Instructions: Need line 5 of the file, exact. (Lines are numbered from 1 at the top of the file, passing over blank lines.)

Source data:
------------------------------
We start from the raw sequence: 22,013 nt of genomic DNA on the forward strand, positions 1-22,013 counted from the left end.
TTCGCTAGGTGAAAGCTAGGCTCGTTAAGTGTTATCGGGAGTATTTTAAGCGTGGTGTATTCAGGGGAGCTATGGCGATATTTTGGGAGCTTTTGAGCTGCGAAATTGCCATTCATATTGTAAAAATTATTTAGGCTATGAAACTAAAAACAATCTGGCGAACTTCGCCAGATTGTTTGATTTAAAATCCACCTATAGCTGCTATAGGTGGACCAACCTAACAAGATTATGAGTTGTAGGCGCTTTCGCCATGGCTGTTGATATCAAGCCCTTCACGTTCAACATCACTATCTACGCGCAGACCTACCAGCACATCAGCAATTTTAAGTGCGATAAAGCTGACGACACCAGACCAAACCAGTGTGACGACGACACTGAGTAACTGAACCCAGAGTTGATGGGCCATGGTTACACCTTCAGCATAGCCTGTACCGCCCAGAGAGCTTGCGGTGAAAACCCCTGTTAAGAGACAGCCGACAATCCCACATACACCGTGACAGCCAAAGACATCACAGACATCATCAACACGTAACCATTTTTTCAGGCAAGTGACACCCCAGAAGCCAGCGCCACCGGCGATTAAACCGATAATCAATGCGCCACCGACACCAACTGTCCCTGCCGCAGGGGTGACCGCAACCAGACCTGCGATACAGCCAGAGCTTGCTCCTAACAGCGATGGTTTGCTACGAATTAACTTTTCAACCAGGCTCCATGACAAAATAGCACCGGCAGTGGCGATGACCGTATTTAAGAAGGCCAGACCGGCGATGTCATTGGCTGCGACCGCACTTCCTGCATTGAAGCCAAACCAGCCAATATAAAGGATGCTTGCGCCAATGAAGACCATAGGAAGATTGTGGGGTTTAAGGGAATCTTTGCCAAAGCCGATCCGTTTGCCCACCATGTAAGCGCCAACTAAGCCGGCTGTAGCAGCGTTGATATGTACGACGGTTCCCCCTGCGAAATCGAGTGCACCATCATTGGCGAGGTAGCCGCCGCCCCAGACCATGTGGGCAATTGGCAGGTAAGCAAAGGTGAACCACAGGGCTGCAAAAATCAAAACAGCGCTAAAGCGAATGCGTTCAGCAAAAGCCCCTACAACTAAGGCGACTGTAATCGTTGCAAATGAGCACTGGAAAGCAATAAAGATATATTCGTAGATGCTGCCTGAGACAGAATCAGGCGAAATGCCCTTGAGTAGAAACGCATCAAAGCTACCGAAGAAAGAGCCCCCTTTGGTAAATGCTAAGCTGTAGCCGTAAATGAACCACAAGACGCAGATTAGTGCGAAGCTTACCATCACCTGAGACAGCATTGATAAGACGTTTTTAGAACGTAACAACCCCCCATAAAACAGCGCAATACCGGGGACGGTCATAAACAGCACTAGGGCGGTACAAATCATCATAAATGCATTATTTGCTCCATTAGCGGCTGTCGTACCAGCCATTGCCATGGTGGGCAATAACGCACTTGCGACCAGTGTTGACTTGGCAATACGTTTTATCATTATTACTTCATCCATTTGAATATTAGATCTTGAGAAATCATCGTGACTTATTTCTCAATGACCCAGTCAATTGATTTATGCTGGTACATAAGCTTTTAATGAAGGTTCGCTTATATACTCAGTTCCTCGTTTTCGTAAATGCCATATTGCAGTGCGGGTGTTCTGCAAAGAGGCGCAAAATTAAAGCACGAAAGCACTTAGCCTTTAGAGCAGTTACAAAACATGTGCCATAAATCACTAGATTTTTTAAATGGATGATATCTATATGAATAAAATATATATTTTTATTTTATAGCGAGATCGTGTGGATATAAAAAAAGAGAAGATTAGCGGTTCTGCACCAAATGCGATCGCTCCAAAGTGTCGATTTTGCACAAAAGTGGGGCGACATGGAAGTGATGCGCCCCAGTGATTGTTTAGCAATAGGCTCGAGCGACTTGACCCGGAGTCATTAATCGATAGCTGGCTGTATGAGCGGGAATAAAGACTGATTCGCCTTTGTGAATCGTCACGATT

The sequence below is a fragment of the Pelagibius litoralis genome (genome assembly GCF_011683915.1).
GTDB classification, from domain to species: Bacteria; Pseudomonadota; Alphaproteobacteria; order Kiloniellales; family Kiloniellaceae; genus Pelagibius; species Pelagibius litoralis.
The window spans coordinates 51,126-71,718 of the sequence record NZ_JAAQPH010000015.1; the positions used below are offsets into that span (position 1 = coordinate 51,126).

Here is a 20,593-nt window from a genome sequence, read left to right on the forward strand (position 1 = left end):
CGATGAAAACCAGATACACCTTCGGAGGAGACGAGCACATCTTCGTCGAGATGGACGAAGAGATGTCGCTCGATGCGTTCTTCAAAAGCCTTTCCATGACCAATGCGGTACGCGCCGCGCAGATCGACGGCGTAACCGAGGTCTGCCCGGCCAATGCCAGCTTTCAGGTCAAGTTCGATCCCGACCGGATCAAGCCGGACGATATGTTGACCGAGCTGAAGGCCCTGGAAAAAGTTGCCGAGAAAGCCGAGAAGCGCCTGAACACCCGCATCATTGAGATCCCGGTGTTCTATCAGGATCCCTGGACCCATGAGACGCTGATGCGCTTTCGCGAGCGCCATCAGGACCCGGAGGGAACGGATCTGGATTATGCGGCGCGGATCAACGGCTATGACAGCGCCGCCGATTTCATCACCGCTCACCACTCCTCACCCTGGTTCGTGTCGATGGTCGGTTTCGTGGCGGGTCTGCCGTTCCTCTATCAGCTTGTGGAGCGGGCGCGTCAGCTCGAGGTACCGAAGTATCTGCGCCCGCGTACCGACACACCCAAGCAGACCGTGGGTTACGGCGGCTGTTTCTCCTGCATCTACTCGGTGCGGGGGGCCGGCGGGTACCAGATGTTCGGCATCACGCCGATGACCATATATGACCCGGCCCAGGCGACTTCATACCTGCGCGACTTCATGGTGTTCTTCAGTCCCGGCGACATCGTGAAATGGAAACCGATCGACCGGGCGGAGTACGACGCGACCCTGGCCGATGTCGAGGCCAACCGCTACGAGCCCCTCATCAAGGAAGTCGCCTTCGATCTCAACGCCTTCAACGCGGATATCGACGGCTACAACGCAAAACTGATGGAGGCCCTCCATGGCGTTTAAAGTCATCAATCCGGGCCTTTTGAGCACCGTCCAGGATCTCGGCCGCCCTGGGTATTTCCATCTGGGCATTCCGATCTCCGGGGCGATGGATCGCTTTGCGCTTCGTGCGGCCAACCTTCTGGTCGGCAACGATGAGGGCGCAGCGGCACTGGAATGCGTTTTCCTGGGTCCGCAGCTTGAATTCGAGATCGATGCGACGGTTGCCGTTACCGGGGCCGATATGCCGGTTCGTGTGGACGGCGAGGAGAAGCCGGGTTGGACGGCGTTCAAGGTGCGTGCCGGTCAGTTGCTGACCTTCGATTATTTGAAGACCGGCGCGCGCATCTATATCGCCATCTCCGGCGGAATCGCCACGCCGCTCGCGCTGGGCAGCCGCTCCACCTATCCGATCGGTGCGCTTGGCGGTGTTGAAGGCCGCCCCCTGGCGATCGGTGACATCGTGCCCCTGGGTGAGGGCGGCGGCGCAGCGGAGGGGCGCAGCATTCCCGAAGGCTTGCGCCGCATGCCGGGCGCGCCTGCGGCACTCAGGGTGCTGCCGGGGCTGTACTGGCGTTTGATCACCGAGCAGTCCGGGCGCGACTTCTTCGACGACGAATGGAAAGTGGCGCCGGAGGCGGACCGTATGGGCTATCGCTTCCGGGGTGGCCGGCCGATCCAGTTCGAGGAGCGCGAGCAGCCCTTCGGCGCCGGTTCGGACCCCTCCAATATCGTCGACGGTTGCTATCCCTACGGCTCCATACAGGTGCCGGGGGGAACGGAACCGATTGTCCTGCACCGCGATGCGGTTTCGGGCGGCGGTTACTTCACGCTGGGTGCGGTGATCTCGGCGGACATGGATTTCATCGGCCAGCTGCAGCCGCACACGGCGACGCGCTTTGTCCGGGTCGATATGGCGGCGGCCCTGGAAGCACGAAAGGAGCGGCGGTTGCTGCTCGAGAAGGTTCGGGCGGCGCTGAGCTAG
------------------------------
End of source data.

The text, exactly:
The window spans coordinates 51,126-71,718 of the sequence record NZ_JAAQPH010000015.1; the positions used below are offsets into that span (position 1 = coordinate 51,126).